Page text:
What have you been up to since opening for the $uicideboy$ on their global tour last year?

Sematary: I’m getting ready for a tour now, making lots of merch. Have you seen the hockey masks I’ve been wearing with the Harold face? I’m very proud of that, and the Chief Keef style polo’s with Haunted Mound on them.

I work hard. I do all our merch design for the most part. Anything design related goes through me if it isn’t made by me directly. So I’m really proud of those merch items and we’re gonna sell them on tour, so I’m working hard on that and this mixtape, Bloody Angel.

What was the first artistic pursuit you sought? Was it drawing or music?

Sematary: It was music. I was 11 years old on GarageBand. My dad’s a music producer, so he kind of set me up with the software and shit and said “go nuts!” So since I was 11 I’ve been fucking around. And then at like 14 I started really studying underground shit like TeamSESH and Sad Boys, just studying what worked and what didn’t.

I got out of high school and started making mixtapes with my friend and just started trying to do it the way I thought would be the right way to do it. Drop the mixtape, make the shirts then, you know, do the tours. But I couldn’t do the tours because of COVID at first. It forced me to lock in and it was not always a good time, right? Stuck at your parents house, broke trying to make mixtapes can’t do shows, get fat because you’re depressed and making mixtapes and shit, but I made like fucking four tapes that year. So now I have a backbone of releases I can pull from and redo at will and the hype is crazy. I have an old EP called War Boy, it’s more punky. I’m going to remake it because I like those songs. But they need to be done better.

So how did you make it out of your parents house?

Sematary: In 2021, I saved up enough money to move into the Butcher House.

You call Bloody Angel a mixtape. What’s the distinction between a mixtape and an album for you?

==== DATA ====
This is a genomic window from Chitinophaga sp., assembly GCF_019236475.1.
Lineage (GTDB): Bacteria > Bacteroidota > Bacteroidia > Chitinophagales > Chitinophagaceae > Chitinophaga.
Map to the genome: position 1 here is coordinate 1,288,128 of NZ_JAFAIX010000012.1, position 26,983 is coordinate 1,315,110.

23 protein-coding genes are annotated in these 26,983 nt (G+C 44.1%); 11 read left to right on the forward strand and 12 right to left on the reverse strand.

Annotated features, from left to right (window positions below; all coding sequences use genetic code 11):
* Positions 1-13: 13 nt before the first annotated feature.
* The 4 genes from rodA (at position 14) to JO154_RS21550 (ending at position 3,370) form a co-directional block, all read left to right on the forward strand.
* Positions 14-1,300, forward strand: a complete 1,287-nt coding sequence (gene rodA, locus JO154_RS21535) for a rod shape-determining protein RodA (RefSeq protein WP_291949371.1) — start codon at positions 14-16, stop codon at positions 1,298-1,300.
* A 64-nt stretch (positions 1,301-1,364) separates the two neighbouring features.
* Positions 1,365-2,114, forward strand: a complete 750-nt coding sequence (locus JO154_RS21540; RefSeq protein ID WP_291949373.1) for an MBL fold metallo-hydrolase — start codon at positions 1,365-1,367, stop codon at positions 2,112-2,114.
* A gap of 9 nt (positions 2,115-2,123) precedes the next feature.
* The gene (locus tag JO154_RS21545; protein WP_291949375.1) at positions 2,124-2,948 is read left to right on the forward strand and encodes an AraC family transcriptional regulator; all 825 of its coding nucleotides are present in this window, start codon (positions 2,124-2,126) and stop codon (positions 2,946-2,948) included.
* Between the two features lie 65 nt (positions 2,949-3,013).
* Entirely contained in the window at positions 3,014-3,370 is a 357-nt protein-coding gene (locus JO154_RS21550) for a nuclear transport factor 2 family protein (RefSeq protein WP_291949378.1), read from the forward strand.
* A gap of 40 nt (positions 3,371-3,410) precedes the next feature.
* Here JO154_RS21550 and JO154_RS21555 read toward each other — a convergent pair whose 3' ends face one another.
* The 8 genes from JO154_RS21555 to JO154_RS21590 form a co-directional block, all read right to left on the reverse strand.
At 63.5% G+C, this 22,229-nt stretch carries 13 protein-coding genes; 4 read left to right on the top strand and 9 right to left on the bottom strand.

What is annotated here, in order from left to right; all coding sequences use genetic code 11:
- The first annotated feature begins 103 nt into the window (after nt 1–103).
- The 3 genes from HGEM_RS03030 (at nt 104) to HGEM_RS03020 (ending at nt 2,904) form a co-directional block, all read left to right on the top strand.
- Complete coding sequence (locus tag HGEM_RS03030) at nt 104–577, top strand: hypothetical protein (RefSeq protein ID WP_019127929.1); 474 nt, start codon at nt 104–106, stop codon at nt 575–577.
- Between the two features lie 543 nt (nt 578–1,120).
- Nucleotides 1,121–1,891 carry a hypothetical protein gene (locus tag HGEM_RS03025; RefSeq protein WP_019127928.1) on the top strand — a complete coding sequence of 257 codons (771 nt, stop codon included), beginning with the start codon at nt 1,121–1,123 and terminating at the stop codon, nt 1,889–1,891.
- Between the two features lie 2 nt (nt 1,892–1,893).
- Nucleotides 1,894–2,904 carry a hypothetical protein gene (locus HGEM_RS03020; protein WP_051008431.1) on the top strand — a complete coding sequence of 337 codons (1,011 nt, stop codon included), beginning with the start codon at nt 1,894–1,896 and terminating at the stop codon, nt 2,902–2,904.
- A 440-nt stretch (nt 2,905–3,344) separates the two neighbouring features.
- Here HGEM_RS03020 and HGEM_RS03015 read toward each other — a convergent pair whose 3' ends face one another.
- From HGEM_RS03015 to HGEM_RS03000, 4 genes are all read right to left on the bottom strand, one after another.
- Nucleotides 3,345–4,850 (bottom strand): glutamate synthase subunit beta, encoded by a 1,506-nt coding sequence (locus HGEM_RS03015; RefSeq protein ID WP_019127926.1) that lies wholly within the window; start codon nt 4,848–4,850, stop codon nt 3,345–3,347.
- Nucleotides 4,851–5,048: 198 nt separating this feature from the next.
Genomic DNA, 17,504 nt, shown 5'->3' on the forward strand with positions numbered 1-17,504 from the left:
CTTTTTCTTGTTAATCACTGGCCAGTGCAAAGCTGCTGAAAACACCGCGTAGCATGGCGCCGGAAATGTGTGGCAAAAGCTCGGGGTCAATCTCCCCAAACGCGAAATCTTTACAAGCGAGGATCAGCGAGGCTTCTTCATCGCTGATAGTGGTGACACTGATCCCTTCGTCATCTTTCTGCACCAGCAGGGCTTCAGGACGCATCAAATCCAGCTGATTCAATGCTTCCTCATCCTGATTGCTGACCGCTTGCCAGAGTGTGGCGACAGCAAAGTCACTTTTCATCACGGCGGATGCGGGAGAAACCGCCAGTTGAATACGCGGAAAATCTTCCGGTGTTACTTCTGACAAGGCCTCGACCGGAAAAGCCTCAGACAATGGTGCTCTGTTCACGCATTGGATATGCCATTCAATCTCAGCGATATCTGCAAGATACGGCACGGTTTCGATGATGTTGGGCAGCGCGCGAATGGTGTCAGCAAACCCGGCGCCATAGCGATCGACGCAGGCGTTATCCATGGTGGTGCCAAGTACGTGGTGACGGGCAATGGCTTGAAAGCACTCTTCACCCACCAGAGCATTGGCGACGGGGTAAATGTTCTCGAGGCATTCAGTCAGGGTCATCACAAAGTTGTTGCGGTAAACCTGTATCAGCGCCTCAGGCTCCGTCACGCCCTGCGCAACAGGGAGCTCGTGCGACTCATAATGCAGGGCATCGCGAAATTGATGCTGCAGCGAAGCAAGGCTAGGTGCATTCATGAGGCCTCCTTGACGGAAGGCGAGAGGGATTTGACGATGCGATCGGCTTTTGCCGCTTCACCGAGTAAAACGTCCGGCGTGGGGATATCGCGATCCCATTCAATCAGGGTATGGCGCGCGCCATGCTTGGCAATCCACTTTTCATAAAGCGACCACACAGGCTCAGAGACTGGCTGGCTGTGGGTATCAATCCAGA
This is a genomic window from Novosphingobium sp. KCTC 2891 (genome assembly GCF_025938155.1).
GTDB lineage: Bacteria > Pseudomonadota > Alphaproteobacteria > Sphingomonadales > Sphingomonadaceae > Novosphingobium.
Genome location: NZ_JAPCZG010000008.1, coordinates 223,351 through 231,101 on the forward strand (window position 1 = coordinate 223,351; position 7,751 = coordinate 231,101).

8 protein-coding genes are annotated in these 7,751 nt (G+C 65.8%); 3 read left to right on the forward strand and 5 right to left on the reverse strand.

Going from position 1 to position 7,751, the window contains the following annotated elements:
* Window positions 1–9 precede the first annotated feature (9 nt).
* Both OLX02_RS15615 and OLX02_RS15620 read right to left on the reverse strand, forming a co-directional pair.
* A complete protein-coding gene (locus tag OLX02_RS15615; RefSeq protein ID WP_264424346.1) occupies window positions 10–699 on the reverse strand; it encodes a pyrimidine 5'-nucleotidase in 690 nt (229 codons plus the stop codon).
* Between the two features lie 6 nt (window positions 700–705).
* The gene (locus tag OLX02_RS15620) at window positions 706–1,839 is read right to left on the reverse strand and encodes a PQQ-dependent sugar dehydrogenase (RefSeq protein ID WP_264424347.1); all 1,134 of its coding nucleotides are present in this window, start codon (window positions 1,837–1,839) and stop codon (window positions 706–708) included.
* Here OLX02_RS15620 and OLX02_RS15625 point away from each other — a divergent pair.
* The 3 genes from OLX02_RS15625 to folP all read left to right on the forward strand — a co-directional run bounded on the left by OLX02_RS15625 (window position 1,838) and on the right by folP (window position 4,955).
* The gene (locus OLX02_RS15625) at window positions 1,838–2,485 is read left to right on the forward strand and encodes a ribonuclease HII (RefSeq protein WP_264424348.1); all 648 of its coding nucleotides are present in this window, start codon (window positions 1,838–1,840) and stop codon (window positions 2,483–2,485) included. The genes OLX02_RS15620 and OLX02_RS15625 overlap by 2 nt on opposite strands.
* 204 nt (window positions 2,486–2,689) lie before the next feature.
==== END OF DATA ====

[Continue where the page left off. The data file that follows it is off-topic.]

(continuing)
Sematary: It doesn’t really matter anymore. But for me, I want my debut album to be done right. Where you go to the studio and you polish it, and you get a mixing engineer and you do the whole nine yards. Because we make these all in our bedrooms, with me mixing it so I consider them all mixtapes. Also mixtapes have hella DJ tags and on an album I wouldn’t have that.

What does a Sematary debut album sound like?

Sematary: I don’t know, we’ll get there though.

How do you imagine the Haunted Mound structure? Are you the leader?

Sematary: I’m the founder. I made the sound we’re all working in type of shit. It’s a collective or a record label, all of those things at once.

Do you plan on staying independent?

Sematary: Yeah, only use the fucking major labels structure for distribution, kind of like $uicideboy$. DIY is our whole thing so we could ever like suits involved or some shit like that.

What are your thoughts on Joeyy and that corner of the underground rap scene?

Sematary: You know it’s beef if you’re asking. I don’t do real rap beef because that’s stupid. It’s pointless. It doesn’t make anybody money. But those fools are cool with Sam Hyde. You know, Sam Hyde is a straight up piece of shit and I’m not going for that. So that’s why it’s fuck them permanently and anyone who associates with them. Alt-right shit shouldn’t be cool in the underground. Fuck that shit. I don’t give them a pass and I don’t work with anyone who works with them. Their music is meme shit. But it’s not beef, I just don’t tolerate Nazi’s in the underground.

Who do you listen to these days?

Sematary: I like Black Kray. I like Atlanta shit generally. I like OsamaSon right now.

What’s your favorite city to visit outside of your hometown?

Sematary: Chicago because of the history and the impact it’s had on me and my music. It’s cool to be in the birthplace of drill, because a lot of our shit comes from that. I don’t really give a shit about seeing places or traveling. I just like touring and doing my thing. I’m excited to go to Stockholm. We’re going to Sweden on the European tour. I’m hyped for that because Yung Lean lives there.

Where do you see yourself in five years? What’s the big picture for Haunted Mound?

Sematary: I just want to keep grinding for now. I want to keep touring and putting out mixtapes. My goal is, now that I’ve sort of blown up in the scene, I’m trying to get all my guys just as big so we’re all GOAT’ed, you know? Just keep touring, keep doing cool collaborations.